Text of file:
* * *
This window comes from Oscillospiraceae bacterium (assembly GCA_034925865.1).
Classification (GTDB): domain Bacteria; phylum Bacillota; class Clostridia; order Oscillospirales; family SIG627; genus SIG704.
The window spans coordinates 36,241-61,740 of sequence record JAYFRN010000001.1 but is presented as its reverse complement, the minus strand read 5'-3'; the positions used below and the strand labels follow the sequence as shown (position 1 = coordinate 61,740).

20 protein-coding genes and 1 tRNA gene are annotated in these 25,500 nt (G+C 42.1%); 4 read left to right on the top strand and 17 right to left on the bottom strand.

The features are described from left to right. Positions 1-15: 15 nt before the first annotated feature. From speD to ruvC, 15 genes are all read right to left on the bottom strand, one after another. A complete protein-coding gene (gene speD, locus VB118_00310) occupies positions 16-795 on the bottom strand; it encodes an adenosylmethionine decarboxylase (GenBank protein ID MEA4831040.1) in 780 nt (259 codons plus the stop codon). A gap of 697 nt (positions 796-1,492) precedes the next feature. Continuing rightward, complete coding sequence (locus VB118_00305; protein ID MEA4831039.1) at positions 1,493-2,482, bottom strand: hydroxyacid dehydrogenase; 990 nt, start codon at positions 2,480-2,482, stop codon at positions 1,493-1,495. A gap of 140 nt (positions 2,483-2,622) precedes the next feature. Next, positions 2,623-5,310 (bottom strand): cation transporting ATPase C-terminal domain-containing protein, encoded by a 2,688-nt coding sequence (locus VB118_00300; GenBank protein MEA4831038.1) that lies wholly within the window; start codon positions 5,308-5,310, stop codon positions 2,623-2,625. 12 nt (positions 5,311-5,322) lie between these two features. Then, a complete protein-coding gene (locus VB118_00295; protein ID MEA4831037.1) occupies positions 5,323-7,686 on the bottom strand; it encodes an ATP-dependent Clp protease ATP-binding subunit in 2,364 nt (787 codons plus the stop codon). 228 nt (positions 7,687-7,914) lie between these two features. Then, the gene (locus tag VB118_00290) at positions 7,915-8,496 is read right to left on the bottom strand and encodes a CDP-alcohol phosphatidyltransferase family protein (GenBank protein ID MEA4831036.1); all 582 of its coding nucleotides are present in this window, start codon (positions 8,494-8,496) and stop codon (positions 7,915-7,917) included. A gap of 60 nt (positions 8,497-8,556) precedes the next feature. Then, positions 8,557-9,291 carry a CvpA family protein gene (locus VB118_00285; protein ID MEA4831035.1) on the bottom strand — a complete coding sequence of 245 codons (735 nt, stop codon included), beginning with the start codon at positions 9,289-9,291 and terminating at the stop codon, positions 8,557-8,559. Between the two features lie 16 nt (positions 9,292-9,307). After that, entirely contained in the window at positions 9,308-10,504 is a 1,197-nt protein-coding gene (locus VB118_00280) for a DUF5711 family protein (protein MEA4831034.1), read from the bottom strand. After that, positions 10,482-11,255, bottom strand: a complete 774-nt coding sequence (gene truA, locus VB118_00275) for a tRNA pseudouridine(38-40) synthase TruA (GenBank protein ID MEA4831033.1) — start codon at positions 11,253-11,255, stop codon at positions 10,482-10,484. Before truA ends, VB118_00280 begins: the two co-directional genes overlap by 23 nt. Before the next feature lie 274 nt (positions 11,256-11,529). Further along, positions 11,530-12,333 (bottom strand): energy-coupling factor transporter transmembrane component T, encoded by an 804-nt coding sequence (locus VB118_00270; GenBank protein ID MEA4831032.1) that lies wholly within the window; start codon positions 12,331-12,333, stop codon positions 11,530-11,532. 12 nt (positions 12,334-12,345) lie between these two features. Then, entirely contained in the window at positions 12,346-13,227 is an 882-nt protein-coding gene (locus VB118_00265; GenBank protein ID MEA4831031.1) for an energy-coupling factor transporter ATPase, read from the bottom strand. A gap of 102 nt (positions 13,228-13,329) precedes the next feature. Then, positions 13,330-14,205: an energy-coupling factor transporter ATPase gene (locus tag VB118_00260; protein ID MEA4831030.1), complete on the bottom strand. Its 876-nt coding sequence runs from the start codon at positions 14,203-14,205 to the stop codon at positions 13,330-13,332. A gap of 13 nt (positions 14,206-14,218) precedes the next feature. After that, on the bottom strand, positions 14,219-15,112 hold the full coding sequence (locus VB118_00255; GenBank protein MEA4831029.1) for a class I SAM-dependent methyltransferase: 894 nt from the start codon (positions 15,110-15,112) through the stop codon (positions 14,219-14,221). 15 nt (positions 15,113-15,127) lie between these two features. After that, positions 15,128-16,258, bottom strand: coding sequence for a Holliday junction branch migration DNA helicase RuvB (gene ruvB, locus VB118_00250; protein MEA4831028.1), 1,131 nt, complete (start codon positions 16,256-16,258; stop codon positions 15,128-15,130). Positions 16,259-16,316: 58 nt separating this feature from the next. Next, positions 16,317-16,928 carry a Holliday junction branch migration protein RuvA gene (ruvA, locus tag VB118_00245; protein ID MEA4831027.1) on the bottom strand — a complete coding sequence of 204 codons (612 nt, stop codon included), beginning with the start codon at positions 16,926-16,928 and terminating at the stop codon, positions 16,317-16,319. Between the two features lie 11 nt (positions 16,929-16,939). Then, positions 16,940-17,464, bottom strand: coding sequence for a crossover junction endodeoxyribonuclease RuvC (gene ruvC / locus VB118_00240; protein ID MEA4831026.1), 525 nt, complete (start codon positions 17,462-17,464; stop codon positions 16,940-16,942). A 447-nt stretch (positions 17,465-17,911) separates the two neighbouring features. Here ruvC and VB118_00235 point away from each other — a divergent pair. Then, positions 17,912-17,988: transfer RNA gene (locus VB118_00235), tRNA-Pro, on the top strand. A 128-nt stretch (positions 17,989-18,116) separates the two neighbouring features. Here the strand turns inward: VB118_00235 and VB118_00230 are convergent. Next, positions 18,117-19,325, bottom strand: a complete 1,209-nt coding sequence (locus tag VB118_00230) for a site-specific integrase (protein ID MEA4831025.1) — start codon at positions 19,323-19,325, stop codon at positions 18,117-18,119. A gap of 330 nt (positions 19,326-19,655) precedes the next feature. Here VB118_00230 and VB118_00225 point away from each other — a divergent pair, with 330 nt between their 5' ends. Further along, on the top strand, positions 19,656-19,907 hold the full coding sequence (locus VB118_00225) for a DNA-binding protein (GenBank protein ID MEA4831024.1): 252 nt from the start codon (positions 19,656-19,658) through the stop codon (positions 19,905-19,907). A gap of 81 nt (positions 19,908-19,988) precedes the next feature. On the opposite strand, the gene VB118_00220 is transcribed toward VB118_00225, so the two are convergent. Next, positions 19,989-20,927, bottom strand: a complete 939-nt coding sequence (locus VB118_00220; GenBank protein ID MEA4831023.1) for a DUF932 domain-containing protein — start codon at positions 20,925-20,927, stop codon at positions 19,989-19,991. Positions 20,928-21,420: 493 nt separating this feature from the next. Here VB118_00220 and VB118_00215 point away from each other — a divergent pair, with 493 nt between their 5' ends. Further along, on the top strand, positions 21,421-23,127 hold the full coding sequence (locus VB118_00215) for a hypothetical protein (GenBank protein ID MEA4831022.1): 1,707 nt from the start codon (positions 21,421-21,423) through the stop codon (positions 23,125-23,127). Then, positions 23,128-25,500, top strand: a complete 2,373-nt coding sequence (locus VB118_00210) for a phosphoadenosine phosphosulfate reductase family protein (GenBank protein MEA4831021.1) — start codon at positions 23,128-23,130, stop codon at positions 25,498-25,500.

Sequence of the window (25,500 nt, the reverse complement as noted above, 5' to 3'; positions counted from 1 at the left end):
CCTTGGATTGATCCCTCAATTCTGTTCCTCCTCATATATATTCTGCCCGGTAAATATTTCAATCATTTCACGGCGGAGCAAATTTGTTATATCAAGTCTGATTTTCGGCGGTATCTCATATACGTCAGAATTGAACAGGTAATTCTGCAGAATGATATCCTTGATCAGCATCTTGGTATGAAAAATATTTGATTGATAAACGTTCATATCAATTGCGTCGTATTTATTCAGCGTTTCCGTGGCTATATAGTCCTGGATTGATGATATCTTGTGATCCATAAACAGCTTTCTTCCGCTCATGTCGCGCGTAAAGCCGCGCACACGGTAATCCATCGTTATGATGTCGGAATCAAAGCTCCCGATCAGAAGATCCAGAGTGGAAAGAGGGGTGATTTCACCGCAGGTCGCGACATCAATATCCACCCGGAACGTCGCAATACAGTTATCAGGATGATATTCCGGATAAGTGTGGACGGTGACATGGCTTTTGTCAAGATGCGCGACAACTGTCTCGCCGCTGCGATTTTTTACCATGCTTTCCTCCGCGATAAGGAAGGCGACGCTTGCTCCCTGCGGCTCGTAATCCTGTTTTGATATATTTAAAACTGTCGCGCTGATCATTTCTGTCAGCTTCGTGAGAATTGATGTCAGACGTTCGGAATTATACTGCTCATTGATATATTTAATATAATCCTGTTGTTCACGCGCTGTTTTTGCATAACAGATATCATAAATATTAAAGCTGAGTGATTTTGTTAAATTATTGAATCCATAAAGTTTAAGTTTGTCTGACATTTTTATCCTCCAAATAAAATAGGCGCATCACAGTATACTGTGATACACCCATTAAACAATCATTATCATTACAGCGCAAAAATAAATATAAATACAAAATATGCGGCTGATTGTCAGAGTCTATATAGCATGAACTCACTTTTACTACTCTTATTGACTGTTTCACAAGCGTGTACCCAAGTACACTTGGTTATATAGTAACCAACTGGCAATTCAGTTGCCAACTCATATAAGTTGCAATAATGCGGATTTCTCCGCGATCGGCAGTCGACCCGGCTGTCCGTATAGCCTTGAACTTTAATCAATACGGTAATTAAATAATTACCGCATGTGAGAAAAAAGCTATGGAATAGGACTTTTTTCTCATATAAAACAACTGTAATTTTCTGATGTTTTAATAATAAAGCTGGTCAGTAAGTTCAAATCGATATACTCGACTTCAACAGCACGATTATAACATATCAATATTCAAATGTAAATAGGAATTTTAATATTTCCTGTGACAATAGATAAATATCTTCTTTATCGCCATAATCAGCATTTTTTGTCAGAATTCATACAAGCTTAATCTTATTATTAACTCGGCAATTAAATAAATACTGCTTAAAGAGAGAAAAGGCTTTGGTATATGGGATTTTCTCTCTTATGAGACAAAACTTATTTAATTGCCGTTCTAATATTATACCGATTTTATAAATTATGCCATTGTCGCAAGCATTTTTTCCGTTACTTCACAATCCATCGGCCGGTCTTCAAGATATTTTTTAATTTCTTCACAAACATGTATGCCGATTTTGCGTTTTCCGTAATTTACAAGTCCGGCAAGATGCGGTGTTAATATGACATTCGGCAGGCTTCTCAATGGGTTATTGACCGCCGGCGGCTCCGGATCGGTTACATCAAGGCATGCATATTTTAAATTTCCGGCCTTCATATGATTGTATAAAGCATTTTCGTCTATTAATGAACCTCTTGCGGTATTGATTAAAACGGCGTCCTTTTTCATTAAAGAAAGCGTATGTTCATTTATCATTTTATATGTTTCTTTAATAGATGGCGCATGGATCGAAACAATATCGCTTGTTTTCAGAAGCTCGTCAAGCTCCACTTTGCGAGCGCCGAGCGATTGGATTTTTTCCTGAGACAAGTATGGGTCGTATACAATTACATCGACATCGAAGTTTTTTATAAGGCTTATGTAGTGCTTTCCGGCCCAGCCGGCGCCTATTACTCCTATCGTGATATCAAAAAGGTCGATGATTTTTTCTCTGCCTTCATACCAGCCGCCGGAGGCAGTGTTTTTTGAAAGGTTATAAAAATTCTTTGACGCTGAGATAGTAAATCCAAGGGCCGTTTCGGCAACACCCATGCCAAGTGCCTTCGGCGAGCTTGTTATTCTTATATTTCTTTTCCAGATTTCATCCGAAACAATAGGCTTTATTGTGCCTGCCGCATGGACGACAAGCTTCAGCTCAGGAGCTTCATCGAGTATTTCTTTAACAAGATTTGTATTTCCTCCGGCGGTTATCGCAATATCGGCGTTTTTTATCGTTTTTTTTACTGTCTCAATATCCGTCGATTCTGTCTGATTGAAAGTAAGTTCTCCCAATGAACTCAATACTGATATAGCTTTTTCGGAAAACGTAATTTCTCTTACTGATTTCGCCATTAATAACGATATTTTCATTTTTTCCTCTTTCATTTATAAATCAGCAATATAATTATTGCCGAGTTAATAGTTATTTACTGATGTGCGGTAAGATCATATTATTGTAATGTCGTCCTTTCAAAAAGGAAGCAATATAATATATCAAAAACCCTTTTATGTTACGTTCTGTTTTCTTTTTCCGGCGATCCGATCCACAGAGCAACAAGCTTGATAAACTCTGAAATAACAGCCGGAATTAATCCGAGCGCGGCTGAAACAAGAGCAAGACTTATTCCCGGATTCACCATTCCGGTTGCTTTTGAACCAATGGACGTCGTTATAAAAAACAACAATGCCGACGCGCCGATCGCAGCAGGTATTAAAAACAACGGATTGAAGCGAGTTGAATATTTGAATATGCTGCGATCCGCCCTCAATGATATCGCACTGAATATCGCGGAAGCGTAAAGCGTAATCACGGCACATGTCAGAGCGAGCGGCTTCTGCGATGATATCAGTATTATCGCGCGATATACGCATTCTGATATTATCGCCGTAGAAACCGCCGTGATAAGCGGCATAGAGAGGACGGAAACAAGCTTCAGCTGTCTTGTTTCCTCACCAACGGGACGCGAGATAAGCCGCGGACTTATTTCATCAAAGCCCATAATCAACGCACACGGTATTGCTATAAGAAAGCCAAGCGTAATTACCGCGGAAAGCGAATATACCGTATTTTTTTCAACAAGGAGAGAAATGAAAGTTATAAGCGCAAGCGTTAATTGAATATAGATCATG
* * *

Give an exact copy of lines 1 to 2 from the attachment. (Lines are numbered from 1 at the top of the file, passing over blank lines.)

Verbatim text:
This window comes from Oscillospiraceae bacterium (assembly GCA_034925865.1).
Classification (GTDB): domain Bacteria; phylum Bacillota; class Clostridia; order Oscillospirales; family SIG627; genus SIG704.